WASHINGTON, D.C.–In order to avoid the Department of Justice meddling with adult-use cannabis programs, an amendment to the Commerce, Justice, Science, and Related Agencies Appropriations Act for Fiscal Year 2023 was approved by the House Committee on Appropriations this week.
With the non-committee support of former supporters Reps. Earl Blumenauer (D-OR), Tom McClintock (R-CA), and Eleanor Holmes Norton (D-DC), the bipartisan amendment was introduced by Reps. Barbara Lee (D-CA) and David Joyce (R-OH). It would prohibit the DOJ from using resources to obstruct the ability of states, territories, tribal governments, or the District of Columbia to implement laws and regulations governing the legal and regulated production
Although it was included in the yearly budget omnibus for the past two years, this amendment was accepted by the whole House of Representatives and has not yet been incorporated into the final legislation. Since 2014, Congress has passed annual funding bills containing a clause preventing the Department of Justice from unjustly prosecuting people who adhere to state medical cannabis programs. Since 2018, that clause has been a part of the base appropriations legislation.
“The people involved in regulated cannabis programs in the growing number of states that are leading the way on this issue deserve to know whether the federal government will actively get in the way of their continued successes,” said NORML Political Director Morgan Fox. “As federal lawmakers steadily work to determine the best way to finally end cannabis prohibition and undo the damage it has caused.” The majority of Americans who support the legalization and regulation of cannabis will feel much more heard if these provisions are included in the federal budget, which will help provide people, businesses, and state governments some piece of mind.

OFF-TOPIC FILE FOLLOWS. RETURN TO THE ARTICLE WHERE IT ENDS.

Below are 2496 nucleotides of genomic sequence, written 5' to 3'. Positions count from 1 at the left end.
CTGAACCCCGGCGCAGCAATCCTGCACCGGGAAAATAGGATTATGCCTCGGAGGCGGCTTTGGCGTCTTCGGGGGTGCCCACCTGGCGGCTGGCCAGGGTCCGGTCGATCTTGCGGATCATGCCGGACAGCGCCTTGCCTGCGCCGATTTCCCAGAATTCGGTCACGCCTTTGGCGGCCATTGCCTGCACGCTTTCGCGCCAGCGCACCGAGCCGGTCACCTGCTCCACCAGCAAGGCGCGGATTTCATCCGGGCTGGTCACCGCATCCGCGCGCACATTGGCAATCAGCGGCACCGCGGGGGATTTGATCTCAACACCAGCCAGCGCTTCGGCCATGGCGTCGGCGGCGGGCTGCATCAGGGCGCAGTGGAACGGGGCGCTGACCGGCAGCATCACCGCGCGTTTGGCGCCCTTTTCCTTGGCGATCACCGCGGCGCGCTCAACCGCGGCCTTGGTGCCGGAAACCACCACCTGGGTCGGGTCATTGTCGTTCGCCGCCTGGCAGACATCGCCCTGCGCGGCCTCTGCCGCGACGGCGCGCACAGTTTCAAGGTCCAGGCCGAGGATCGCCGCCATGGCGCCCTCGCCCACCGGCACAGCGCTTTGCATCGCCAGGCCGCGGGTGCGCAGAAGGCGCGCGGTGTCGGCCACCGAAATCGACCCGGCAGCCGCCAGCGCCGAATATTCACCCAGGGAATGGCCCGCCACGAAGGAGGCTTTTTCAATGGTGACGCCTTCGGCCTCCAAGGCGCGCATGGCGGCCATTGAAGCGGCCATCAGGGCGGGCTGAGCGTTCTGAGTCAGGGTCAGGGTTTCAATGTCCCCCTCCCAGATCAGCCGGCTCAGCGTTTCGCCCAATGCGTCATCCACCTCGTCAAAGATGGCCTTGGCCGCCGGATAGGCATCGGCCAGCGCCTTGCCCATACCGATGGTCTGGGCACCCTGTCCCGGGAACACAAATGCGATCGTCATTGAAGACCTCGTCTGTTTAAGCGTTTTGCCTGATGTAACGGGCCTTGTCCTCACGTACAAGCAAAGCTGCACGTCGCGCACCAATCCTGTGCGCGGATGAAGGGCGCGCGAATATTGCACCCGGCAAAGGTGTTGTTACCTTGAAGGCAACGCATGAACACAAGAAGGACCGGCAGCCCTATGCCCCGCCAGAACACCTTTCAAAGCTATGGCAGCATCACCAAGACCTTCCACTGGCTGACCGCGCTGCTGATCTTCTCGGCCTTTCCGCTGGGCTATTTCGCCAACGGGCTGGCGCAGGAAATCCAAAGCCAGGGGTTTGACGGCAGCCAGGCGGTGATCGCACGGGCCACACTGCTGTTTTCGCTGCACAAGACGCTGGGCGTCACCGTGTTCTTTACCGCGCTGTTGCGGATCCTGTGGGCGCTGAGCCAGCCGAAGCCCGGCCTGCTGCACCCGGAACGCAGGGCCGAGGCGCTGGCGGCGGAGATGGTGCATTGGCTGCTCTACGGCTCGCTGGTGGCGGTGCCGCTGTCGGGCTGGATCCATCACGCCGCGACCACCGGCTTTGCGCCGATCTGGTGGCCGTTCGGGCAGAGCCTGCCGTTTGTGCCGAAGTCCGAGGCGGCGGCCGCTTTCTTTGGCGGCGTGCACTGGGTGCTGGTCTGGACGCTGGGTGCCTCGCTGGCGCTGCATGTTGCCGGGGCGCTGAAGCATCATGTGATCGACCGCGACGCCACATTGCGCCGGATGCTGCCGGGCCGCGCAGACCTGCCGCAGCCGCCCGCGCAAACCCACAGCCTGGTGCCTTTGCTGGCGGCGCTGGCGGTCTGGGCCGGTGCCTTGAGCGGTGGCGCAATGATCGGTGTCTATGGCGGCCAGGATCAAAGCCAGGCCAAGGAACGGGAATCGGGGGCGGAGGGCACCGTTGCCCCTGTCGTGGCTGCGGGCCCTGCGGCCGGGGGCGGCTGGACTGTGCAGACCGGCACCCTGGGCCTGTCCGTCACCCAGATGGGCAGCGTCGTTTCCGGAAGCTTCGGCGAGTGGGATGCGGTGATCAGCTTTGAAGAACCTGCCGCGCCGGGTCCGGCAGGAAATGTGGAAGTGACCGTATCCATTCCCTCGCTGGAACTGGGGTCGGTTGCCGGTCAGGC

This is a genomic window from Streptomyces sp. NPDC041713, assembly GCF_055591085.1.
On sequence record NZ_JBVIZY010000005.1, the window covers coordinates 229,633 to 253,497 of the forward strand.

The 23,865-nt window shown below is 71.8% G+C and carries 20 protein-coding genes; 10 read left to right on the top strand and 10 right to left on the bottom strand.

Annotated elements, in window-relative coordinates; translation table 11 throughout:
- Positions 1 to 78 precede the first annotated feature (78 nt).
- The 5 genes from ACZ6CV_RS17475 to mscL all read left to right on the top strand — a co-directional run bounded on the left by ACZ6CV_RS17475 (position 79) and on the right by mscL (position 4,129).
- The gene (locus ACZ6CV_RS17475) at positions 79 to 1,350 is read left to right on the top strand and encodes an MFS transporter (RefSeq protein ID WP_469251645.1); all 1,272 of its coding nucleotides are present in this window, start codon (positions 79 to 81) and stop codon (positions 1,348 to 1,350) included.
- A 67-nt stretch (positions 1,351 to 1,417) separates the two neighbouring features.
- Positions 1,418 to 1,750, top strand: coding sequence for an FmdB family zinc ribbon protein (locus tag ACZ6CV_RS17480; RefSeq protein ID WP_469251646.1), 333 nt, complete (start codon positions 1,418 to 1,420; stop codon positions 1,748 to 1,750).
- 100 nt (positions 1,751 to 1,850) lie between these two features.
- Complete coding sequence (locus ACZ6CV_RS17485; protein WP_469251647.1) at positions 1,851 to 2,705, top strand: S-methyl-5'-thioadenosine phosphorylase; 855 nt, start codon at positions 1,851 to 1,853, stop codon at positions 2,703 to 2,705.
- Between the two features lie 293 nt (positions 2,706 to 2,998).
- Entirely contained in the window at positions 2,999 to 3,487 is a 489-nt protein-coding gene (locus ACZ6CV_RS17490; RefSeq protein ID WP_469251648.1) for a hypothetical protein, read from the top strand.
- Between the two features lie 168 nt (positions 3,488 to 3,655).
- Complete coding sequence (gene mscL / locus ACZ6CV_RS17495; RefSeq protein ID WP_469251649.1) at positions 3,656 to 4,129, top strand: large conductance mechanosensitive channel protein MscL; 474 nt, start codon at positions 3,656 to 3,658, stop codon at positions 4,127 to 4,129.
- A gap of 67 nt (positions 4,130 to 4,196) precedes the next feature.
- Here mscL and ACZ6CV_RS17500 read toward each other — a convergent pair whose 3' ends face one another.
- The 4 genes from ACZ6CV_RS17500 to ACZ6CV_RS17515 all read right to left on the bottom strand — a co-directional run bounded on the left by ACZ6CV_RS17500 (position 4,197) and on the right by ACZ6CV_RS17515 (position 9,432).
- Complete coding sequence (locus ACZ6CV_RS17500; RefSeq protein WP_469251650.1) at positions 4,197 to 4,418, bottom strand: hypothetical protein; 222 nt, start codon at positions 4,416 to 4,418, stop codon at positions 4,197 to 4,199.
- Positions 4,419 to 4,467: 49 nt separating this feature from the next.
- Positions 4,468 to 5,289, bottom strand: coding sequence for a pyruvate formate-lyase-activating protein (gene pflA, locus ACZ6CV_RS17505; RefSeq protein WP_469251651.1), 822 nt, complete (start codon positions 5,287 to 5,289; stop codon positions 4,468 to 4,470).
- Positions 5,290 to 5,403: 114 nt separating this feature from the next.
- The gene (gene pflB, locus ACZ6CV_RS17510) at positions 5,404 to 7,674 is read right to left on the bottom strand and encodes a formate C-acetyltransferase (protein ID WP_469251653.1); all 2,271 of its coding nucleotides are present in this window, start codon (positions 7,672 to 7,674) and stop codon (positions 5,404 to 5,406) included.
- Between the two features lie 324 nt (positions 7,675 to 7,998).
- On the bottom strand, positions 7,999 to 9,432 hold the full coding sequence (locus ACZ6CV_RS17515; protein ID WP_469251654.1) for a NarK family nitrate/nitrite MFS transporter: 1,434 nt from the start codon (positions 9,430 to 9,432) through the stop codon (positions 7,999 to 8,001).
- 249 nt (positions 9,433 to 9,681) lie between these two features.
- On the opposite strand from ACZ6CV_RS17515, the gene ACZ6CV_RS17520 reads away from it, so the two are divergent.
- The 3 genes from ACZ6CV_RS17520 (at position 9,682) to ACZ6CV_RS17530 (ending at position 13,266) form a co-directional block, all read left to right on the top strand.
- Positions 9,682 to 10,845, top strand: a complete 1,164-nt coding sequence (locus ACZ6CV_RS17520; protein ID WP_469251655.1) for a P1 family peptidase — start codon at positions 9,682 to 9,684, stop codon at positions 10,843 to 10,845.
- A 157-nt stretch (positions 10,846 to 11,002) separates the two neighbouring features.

According to Congressman Blumenauer, “Congress must recognize the decision of the voters and stop costly Department of Justice prosecution of those complying with their particular state’s or tribe’s cannabis regulations.” I led the effort to create this provision, which safeguards state- and tribal-legal programs that have passed legislation to do away with probationary practices and permit the creation of both adult-use and medical cannabis programs. I value my colleagues Representatives McClintock, Lee, Joyce, and Norton’s cooperation and leadership in advancing this significant language today.
From 2013 to 2018, when former Attorney General Jeff Sessions revoked the Cole Memo, official DOJ internal instructions to de-prioritize prosecutions of anyone acting in conformity with state cannabis laws was in existence. Attorney General Merrick Garland has reaffirmed his stance that interfering with state cannabis programs is a waste of DOJ resources as late as April. Federal prosecutors have a great lot of latitude in terms of the charges they pursue because such instruction, regrettably, has not been formally reaffirmed under the present Administration and does not have legal validity.
Currently, adult use of cannabis is legal in 19 states, the District of Columbia, and a number of territories, and 37 states have medicinal cannabis legislation that are actually enforced. Polling on a national and state level reveals strong majority support for legalizing cannabis.